Luxembourg’s infection rate is technically higher than Spain’s and all other European nations included in the ECDC’s map, but it is a country of just over 600,000 inhabitants (Spain’s population is 47 million) and almost 200 times smaller in size than the Iberian nation.

Even so, the evidence suggests that Aragón’s infection rate is higher still than Luxembourg's, although different Spanish news and government sources offer different rates.

Some sources also prefer to use the 7-day cumulative infection rate whereas other such as the ECDC opt for the 14-day one.

Either way, the figures for Aragón are staggering.

According to data published by Spanish public broadcaster RTVE on August 4th, the infection rate for the past 14 days in Aragón is 566.9 per 100,000 inhabitants, based on Spanish health ministry data from August 3rd.

This is higher than the infection rate for Aragón provided by the ECDC, which states that the infection rate in the region was 336 per 100,000 for the last two weeks, although this was only until July 29th.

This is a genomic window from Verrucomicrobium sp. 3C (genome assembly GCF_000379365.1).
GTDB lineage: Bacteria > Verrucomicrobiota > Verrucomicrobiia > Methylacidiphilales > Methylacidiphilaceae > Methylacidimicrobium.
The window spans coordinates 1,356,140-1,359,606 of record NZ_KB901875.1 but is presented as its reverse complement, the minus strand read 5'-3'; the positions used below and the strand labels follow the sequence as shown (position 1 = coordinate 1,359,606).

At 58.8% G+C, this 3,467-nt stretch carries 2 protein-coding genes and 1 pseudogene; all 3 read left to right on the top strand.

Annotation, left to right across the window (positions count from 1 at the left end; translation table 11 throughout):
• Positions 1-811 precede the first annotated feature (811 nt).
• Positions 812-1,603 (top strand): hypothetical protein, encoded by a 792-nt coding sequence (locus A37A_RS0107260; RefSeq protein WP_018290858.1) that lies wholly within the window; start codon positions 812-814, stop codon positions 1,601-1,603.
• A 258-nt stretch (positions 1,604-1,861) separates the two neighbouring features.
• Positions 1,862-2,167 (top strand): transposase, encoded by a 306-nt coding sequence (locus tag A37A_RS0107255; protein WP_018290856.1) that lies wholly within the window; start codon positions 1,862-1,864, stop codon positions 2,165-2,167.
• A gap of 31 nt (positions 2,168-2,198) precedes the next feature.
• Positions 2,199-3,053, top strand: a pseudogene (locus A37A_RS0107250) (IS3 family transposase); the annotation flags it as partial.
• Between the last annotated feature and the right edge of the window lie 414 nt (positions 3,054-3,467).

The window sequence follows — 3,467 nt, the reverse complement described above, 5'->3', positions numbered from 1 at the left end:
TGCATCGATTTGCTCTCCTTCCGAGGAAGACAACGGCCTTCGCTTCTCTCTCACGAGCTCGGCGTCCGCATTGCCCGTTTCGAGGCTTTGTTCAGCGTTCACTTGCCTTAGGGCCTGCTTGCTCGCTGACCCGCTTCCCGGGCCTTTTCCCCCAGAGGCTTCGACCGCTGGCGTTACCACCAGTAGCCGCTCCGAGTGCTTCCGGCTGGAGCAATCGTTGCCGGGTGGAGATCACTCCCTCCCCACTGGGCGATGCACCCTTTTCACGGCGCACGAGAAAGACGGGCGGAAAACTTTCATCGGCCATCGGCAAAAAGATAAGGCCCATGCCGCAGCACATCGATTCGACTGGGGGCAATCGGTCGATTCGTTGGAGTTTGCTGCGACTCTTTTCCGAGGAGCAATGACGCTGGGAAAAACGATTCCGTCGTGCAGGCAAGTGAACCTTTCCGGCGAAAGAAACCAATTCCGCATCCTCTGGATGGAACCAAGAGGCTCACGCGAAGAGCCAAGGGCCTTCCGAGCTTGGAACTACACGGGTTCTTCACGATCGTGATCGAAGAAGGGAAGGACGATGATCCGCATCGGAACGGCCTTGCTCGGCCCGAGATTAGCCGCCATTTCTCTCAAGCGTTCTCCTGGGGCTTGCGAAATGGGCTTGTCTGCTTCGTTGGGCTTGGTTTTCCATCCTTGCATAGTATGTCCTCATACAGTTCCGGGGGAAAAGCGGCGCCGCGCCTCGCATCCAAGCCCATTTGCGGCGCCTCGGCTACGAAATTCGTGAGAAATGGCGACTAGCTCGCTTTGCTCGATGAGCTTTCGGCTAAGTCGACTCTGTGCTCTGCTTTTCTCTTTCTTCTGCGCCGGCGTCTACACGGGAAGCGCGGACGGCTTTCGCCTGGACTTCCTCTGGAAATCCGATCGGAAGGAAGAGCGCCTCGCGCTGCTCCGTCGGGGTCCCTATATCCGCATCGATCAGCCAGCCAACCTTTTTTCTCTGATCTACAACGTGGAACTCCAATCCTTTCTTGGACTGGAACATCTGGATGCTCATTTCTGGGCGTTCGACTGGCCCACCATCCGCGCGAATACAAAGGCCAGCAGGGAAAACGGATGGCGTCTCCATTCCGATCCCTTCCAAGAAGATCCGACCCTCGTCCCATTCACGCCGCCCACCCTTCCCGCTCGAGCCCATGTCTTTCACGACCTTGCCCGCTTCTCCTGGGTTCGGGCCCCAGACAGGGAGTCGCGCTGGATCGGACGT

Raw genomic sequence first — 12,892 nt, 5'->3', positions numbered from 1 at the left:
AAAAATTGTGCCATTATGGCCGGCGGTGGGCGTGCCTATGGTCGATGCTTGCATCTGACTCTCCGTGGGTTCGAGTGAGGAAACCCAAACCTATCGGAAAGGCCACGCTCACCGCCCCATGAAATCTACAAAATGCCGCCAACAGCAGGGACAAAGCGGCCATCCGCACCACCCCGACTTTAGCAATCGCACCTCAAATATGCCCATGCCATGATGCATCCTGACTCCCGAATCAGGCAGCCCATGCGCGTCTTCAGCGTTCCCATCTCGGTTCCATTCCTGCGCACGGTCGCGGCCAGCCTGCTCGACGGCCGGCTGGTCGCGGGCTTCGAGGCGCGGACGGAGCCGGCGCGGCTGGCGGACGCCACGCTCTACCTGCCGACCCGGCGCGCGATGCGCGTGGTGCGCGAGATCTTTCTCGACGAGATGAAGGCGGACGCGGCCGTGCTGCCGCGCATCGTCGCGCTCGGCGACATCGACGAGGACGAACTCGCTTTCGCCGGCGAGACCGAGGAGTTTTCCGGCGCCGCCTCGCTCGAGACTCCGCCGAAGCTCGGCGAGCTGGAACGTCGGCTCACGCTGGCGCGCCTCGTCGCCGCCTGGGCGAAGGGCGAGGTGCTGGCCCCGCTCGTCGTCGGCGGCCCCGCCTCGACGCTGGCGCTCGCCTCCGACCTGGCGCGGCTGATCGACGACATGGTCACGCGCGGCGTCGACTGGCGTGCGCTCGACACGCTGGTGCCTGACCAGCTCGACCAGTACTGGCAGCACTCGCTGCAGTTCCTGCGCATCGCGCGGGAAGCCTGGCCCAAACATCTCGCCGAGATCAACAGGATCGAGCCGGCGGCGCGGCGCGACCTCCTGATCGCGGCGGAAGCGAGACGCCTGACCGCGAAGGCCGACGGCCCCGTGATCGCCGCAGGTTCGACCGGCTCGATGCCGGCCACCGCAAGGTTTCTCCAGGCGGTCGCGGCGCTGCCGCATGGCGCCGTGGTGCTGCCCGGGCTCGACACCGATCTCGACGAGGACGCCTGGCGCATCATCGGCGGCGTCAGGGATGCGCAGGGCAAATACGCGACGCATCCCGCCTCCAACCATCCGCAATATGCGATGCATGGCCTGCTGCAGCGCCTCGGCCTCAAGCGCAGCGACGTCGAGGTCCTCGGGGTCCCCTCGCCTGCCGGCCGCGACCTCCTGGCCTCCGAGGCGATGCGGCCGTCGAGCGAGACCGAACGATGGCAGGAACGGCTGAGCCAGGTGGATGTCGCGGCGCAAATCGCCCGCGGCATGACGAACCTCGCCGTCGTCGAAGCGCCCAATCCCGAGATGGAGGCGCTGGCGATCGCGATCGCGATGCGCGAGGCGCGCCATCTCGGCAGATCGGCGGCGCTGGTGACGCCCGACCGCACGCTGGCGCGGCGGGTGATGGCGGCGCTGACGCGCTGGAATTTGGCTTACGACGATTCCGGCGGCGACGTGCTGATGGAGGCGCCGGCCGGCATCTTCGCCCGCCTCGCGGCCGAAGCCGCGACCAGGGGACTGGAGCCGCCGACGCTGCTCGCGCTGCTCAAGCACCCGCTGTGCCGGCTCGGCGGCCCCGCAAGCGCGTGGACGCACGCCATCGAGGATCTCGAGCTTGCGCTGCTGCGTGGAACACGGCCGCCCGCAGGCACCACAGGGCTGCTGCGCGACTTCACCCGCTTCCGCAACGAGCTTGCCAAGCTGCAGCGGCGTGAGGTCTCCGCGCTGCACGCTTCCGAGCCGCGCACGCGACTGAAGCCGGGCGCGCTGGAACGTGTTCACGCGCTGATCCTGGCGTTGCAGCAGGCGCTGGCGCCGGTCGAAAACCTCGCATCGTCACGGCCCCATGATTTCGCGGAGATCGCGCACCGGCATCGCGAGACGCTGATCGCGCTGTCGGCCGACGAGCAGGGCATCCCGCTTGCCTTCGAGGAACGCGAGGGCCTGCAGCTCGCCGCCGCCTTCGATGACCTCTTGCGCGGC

Aragón’s infection rate therefore appears to be increasing and could be currently the highest in not just Western Europe but the whole continent.

ECDC data comes from governments’ health authorities, and therefore it depends on how each country divided the data when publishing its Covid-19 statistics.

In Spain’s case it’s regional information that’s provided whereas for other countries such as Romania in eastern Europe – where the infection rate is 81 per 100,000 – the data is for districts.

But even though there are small areas in Romania and Croatia where there are localised Covid-19 infection rates as high as 158/100,000 and 262/100,000 respectively, none come close to Aragón’s figures.

In Catalonia, the infection rate collected by ECDC until July 31st was 144 cases per 100,000 inhabitants whereas in Navarre it was 142. Both are among the top ten areas in Europe with the highest infection rates currently.